I took a taxi to work, with my luggage, and endured several minutes of religious chatter on the radio. I left around 1pm to head to the airport to endure what I expected would be rather long lines.
Normally when I wait for a taxi near work, it takes a while – occupied taxis pass on my side of the road; unoccupied ones with preoccupied drivers pass on the other. But the moment I crossed the street, an empty taxi showed up and we were off to the airport.
There was no significant traffic, which I thought was odd, and the international terminal at Logan airport seemed nearly deserted when I got out. I was so early for my 5:40 flight that the Air France ticket agents had not yet arrived, so I stood — third in line — for about 15 minutes.
I had managed to reserve an aisle seat in row 50 of the 747, so I inquired about a more forward aisle. The agent asked if I wanted one in an exit row, aisle 14, which was much, much much better. It looked to be a good start to the trip.
There was no line at security, and so at 2pm, I settled in for a long wait, at a chair near an outlet, pulled out my macbook pro, and realized I’d forgotten the power cord. Uh oh. I called a couple of colleagues to see if they could verify I’d left it in the office, but it took four calls to find one who was still there.
I had left the cord in the office, and with three hours before my flight, I figured I had time to get it, and to endure the security lines returning to the gate. I left the airport, hopped into another cab, and went back to the office.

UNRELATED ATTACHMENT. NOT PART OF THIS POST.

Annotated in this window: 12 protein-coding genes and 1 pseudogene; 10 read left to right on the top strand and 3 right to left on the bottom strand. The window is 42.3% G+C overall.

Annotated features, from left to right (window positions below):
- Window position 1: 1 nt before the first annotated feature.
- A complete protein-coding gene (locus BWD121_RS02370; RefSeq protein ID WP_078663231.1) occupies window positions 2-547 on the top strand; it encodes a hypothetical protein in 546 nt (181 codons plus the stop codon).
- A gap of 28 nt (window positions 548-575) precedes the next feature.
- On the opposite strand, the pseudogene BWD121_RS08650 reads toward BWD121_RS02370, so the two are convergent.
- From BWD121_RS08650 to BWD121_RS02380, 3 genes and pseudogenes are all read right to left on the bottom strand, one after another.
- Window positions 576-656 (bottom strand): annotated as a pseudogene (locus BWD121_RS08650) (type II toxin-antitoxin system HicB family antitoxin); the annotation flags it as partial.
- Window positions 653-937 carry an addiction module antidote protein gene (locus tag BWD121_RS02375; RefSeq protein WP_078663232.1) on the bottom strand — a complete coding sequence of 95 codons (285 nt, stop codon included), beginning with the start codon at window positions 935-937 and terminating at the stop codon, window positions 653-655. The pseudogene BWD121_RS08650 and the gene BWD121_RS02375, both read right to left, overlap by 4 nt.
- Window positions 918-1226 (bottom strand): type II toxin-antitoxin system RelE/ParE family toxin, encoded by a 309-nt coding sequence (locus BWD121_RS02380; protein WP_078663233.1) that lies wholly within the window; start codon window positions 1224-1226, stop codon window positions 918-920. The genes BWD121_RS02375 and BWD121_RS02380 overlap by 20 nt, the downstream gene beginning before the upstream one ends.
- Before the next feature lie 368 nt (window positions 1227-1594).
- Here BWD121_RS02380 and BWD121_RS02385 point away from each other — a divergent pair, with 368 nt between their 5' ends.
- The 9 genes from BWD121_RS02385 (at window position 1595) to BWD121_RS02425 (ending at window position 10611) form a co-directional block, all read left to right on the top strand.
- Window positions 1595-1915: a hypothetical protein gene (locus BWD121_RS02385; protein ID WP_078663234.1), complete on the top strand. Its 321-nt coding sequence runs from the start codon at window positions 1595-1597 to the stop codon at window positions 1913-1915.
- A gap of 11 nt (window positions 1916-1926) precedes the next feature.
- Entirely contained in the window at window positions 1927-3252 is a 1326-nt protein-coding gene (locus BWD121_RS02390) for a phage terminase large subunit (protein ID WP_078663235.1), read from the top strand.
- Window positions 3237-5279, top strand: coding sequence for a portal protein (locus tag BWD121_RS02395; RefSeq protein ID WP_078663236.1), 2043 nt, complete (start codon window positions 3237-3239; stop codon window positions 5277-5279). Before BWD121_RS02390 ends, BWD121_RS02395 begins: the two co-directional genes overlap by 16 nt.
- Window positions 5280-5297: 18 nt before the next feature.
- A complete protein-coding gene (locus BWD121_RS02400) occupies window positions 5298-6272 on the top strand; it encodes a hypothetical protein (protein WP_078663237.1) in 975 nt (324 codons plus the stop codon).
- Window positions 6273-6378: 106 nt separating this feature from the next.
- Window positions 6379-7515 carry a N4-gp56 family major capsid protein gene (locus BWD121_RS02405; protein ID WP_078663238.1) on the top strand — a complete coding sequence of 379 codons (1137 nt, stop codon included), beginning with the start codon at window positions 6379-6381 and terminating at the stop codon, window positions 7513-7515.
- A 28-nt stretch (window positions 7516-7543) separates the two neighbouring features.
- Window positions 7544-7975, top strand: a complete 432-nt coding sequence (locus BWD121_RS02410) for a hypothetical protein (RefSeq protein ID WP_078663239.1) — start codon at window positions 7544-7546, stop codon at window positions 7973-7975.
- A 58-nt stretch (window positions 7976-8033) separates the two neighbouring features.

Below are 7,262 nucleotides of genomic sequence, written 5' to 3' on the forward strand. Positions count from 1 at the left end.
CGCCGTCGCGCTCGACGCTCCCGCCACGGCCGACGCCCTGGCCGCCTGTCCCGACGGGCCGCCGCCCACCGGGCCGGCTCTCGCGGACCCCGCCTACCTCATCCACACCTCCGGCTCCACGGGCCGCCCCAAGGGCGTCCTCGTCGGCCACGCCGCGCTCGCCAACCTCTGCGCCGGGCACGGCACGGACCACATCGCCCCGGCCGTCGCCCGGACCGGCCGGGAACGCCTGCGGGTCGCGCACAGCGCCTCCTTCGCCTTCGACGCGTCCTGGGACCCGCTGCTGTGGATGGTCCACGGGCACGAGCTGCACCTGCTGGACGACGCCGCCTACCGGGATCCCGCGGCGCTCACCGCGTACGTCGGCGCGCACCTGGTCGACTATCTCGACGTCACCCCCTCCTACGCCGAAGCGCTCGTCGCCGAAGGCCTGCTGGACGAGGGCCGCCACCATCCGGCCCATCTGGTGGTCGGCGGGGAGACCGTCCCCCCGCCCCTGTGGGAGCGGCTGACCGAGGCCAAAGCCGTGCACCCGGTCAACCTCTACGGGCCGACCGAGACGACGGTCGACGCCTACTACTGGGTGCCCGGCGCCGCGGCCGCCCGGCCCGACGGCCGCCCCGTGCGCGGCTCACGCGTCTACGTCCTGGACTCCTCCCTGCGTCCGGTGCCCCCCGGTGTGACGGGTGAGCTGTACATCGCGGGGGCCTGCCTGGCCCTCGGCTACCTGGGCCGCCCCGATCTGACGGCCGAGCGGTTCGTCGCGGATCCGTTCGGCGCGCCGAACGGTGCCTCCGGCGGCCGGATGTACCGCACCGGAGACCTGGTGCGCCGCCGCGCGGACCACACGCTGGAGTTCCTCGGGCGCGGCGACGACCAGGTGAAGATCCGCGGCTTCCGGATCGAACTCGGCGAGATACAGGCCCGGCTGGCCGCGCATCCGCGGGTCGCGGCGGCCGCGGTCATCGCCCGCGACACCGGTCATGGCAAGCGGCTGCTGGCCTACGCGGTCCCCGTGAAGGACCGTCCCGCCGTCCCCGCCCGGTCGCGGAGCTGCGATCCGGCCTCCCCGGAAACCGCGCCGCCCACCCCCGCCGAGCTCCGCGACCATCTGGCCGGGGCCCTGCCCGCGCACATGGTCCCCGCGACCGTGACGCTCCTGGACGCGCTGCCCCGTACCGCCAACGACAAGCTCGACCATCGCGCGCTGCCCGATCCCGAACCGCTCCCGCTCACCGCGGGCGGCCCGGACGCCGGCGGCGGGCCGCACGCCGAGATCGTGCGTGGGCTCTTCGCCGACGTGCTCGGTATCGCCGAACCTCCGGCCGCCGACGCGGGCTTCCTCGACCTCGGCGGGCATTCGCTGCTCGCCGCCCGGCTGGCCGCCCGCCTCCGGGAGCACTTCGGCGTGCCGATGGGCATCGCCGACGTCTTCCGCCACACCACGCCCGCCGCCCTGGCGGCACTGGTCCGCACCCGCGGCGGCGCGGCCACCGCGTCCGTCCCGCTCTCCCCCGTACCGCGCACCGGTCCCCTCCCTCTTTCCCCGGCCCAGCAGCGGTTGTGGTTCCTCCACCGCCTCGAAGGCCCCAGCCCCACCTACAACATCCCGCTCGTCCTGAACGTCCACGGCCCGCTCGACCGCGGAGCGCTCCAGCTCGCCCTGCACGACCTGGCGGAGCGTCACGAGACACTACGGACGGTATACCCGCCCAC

This cab driver managed to miss the direct route, and instead chose a longer route, where we had to wait in traffic. While other drivers have turned off the meter in similar cases, this one just mumbled, “I didn’t realized …” a few times, while the meter kept running.
Back to the airport, the fare was $36.45, and I left a tip of $0.55 for his stupidity, rather than the more common 15%. He didn’t seem pleased, but then that made two of us.
The security line was much longer this time — I had to wait behind 5 people, rather than zero. And now, I had two hours to wait, which I did online. Overall, it was pretty uneventful.
Turns out that row 14 was right next to the door, and I had about 2m of legroom. It was, overall, a rather dull flight (which was good). Hordes of people sitting behind me, and it seemed that there were different flight attendants passing through every few minutes.
Charles de Gaulle was rather quiet at 6am, and I took a bus from one terminal to another terminal, for my flight to Ljubljana. Then it was a bus out to a regional jet, where the “A” seat was both a window and and aisle, since it was a 1+2 configuration.
I had a moment of panic when my camera bag didn’t fit in the overhead compartment, but removing the umbrella and a jacket allowed me to shove it it with only minimal bulging of the compartment. It was another (thankfully dull) flight, with another bus ride to the terminal, and then a quick stop at passport control to answer the inevitable question, “how long are you staying?”, and it was off to find transport into town.